An overlooked set of tasks a data scientist is responsible for is interfacing with the upstream data teams to request additional data integrations, source new data to augment their existing datasets, work with business teams to confirm logic and expected values, and to flag when there are systemic issues in the datasets (such as gaps in the dataset, because a backfilling operation failed).
Unless AutoML and deep learning are able to take on the vital task of negotiating with live humans with multiple priorities and different systems, manual data preparation and feature engineering will still be important.
A data scientist is working with a database with thousands of columns and hundreds of millions of rows.
Should they use AutoML exclusively to generate features or to replace the feature engineering cycle in their machine learning projects?
Reasons why they shouldn’t include:
Another important consideration is data dredging, finding spurious correlations within a dataset through over analysis. While data dredging is still possible with manual feature engineering and can be rampant in academic publishing, a data scientist can still pause their analysis and use interpretability tools to understand what features are driving the model prediction.
Before diving into the feature engineering cycle and the data scientist workflow, let’s define key terms used in the guide.
Feature engineering serves as the bridge between data and models, occupying a critical stage of the machine learning lifecycle.
The process of feature engineering directly touches data science, business, product, and engineering due to the importance of subject matter expertise and problem definition in codifying business logic and processes as part of the data and feature processing pipelines.
Let’s first understand where the model development phase sits in the lifecycle of a machine learning project.
We’ll then return back to the model development phase and dig deeper into feature engineering, techniques and strategies.
Although some organizations focus on research and development of new machine learning techniques and algorithms, a majority of data science and machine learning models today are developed for the following use cases:
Cost optimization and revenue generation can be directly or indirectly achieved through:
Data science projects can be initiated through different means, including:
Data scientists typically work closely with business and product partners, even if the project is self-initiated, to coordinate engineering resources (data, MLOps, frontend), and to ensure the feature or product is integrated into the company's portfolio.
Once a problem or project has been initially identified, the data scientist starts to work with their business partners (who could be the product owners, the finance team, the customer success team, etc) to define the business use case, formulate the problem as a machine learning or data science problem, and scoping the project requirements.
The major questions a data scientist will need to answer include:
The data scientist will need to answer all these questions (and more) to understand, document, and coordinate the project and the relevant resources (including people).
Related activities that the data scientist will undertake during this phase include (but are not limited to):
In companies or organizations where data sources are disparate, knowledge is tribalized, and turnover is high, this phase of a data science project can take substantially longer than at companies where data is accessible, documented, well-understood, and clearly owned by a team accountable for the quality and knowledge transfer.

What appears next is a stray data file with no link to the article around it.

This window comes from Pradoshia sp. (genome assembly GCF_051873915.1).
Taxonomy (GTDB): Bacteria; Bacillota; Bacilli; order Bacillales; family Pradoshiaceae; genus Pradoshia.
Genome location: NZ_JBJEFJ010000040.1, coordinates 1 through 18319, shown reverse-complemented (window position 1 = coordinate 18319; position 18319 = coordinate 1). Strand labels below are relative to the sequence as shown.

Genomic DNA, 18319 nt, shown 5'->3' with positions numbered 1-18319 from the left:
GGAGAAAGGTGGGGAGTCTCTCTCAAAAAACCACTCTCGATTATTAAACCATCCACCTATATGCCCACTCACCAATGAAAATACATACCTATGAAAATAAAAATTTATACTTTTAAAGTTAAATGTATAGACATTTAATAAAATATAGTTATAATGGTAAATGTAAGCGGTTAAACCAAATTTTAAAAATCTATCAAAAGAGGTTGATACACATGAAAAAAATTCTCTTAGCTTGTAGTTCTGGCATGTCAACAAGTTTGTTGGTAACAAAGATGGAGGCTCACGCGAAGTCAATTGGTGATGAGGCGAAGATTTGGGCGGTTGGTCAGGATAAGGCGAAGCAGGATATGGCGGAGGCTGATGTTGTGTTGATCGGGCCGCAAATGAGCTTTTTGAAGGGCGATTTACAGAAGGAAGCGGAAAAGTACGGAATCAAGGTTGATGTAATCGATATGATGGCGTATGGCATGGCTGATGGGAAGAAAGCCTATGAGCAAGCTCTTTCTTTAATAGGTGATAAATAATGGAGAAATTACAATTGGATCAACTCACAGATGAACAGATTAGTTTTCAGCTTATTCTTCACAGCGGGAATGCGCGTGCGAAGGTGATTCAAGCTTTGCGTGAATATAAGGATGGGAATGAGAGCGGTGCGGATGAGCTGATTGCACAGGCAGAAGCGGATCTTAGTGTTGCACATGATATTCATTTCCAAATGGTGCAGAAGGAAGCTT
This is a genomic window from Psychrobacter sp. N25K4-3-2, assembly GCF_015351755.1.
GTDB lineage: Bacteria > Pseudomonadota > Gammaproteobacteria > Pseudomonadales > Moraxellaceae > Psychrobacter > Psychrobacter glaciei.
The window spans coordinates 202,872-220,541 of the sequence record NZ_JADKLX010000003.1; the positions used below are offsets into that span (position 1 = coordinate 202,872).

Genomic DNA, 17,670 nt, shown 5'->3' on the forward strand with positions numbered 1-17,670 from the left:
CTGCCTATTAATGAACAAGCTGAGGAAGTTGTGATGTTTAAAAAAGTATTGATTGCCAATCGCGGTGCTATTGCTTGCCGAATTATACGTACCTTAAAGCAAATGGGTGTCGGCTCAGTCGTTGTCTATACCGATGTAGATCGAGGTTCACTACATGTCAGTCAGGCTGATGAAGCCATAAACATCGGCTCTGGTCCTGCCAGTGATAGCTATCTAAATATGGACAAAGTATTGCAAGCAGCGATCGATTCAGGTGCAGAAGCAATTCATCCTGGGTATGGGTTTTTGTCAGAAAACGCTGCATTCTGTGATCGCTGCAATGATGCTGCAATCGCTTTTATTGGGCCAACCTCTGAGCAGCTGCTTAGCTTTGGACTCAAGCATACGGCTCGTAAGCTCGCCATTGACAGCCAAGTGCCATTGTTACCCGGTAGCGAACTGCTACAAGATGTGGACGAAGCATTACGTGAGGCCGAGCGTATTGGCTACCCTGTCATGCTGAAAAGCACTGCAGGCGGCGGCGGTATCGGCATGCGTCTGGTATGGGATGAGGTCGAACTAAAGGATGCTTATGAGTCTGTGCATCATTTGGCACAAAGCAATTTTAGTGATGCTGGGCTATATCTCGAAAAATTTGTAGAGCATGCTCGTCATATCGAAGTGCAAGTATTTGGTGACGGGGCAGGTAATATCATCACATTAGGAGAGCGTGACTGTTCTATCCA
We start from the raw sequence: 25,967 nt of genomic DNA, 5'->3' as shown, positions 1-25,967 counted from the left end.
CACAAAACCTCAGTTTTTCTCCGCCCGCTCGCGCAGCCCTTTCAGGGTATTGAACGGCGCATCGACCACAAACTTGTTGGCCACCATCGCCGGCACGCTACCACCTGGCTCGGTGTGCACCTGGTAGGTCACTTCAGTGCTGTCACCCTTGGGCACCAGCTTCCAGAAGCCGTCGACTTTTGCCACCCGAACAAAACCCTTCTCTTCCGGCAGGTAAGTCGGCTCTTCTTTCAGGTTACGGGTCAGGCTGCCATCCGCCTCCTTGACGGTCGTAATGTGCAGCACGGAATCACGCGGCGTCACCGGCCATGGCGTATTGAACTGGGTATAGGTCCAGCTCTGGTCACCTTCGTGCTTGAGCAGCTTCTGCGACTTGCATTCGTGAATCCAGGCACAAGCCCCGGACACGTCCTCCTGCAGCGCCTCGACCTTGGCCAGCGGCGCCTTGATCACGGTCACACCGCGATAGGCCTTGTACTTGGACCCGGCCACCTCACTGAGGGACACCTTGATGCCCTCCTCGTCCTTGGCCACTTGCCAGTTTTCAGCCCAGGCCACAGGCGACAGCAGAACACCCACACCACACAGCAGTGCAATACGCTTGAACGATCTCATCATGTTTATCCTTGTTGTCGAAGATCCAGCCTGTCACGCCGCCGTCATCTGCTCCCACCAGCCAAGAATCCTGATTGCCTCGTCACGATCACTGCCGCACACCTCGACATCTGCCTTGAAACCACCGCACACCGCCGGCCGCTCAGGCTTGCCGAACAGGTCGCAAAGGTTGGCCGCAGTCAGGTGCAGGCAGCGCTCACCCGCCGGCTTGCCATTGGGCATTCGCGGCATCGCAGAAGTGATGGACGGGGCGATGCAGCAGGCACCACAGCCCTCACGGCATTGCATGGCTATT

By the end of this phase a data scientist should have a project plan with a well-defined engineering architecture and specifications as well as a rough understanding of the project's feasibility.
A data scientist should exit the model development phase with a trained model, either in the form of a package, a library, a container, or as a job specification that helps pre-compute batch inferences.
Given the challenges that machine learning models in production present (including consequences such as error handling, model performance, and unintended behavior) it would be wise for models to be deployed with intention and consideration and not always through YOLO (pushing to production as soon as the model is finalized with 100% rollout).
What should be on the pre-flight checklist for model deployment?
At the beginning of the project, the data scientist should have started gathering information about requirements for: data requirements, model requirements, serving strategy, deployment strategy, and maintenance.
Some of these requirements may change, especially for new models that don’t fit existing, supported patterns. Feasibility, changing product initiatives, and even external forces may change the implementation details of the model.
Regardless of the specific deployment pattern being used, the model should have met the following criteria before being deployed:
Assuming these conditions have been met, the model will then be deployed to either the staging environment or even to the production server. The model may be run offline (as part of testing and experimentation), online in a limited capacity with a percentage of traffic being routed to the model, or fully online.
After this point the data scientist may still be engaged with the project in an ad-hoc manner.
Although testing in production for traditional software can be seen as a relatively risky proposition and as a sign of immaturity in some organizations (or even as a UX concern), machine learning products buck the trend. Not only do models need to be tested in production but they will inevitably become live tests for a number of reasons. For example, shifts in the data distribution may occur.